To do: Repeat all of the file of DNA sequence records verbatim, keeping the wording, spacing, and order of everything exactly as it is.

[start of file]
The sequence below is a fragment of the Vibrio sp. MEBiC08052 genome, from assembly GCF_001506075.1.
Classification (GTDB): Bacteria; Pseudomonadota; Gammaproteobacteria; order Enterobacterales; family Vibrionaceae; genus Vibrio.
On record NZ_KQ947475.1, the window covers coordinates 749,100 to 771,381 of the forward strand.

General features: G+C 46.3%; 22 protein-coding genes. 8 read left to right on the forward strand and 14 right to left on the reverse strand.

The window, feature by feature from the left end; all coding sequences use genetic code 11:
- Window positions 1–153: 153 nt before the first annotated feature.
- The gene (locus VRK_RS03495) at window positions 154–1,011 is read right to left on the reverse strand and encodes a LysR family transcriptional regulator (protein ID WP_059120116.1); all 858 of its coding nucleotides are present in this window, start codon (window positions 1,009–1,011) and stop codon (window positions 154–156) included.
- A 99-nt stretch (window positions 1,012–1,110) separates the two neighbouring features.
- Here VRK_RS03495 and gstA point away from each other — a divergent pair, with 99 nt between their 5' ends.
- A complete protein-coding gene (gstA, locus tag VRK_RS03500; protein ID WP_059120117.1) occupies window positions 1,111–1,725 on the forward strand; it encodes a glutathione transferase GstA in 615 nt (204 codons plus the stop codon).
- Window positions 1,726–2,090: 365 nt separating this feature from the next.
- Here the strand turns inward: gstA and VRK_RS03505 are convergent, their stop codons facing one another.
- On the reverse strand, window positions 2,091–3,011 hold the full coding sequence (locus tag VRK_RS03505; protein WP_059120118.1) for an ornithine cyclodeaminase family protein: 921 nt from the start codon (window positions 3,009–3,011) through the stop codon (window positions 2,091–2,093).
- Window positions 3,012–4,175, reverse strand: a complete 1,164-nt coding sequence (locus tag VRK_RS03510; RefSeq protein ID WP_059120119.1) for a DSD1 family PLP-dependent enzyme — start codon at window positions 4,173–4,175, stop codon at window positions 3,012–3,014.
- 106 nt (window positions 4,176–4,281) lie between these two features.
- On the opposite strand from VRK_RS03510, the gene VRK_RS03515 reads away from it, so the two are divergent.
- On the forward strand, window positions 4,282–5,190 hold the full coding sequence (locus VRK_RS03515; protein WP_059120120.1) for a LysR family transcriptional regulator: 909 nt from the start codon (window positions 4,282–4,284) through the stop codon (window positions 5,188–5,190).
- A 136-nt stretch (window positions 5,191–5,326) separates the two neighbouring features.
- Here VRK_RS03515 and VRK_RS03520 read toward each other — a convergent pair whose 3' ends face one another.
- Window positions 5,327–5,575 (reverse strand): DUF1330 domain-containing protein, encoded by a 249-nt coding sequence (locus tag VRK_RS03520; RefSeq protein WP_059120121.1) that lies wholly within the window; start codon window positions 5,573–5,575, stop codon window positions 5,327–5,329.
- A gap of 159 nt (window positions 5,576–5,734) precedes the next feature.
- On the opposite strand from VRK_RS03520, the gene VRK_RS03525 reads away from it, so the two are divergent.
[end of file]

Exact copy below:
The sequence below is a fragment of the Vibrio sp. MEBiC08052 genome, from assembly GCF_001506075.1.
Classification (GTDB): Bacteria; Pseudomonadota; Gammaproteobacteria; order Enterobacterales; family Vibrionaceae; genus Vibrio.
On record NZ_KQ947475.1, the window covers coordinates 749,100 to 771,381 of the forward strand.

General features: G+C 46.3%; 22 protein-coding genes. 8 read left to right on the forward strand and 14 right to left on the reverse strand.

The window, feature by feature from the left end; all coding sequences use genetic code 11:
- Window positions 1–153: 153 nt before the first annotated feature.
- The gene (locus VRK_RS03495) at window positions 154–1,011 is read right to left on the reverse strand and encodes a LysR family transcriptional regulator (protein ID WP_059120116.1); all 858 of its coding nucleotides are present in this window, start codon (window positions 1,009–1,011) and stop codon (window positions 154–156) included.
- A 99-nt stretch (window positions 1,012–1,110) separates the two neighbouring features.
- Here VRK_RS03495 and gstA point away from each other — a divergent pair, with 99 nt between their 5' ends.
- A complete protein-coding gene (gstA, locus tag VRK_RS03500; protein ID WP_059120117.1) occupies window positions 1,111–1,725 on the forward strand; it encodes a glutathione transferase GstA in 615 nt (204 codons plus the stop codon).
- Window positions 1,726–2,090: 365 nt separating this feature from the next.
- Here the strand turns inward: gstA and VRK_RS03505 are convergent, their stop codons facing one another.
- On the reverse strand, window positions 2,091–3,011 hold the full coding sequence (locus tag VRK_RS03505; protein WP_059120118.1) for an ornithine cyclodeaminase family protein: 921 nt from the start codon (window positions 3,009–3,011) through the stop codon (window positions 2,091–2,093).
- Window positions 3,012–4,175, reverse strand: a complete 1,164-nt coding sequence (locus tag VRK_RS03510; RefSeq protein ID WP_059120119.1) for a DSD1 family PLP-dependent enzyme — start codon at window positions 4,173–4,175, stop codon at window positions 3,012–3,014.
- 106 nt (window positions 4,176–4,281) lie between these two features.
- On the opposite strand from VRK_RS03510, the gene VRK_RS03515 reads away from it, so the two are divergent.
- On the forward strand, window positions 4,282–5,190 hold the full coding sequence (locus VRK_RS03515; protein WP_059120120.1) for a LysR family transcriptional regulator: 909 nt from the start codon (window positions 4,282–4,284) through the stop codon (window positions 5,188–5,190).
- A 136-nt stretch (window positions 5,191–5,326) separates the two neighbouring features.
- Here VRK_RS03515 and VRK_RS03520 read toward each other — a convergent pair whose 3' ends face one another.
- Window positions 5,327–5,575 (reverse strand): DUF1330 domain-containing protein, encoded by a 249-nt coding sequence (locus tag VRK_RS03520; RefSeq protein WP_059120121.1) that lies wholly within the window; start codon window positions 5,573–5,575, stop codon window positions 5,327–5,329.
- A gap of 159 nt (window positions 5,576–5,734) precedes the next feature.
- On the opposite strand from VRK_RS03520, the gene VRK_RS03525 reads away from it, so the two are divergent.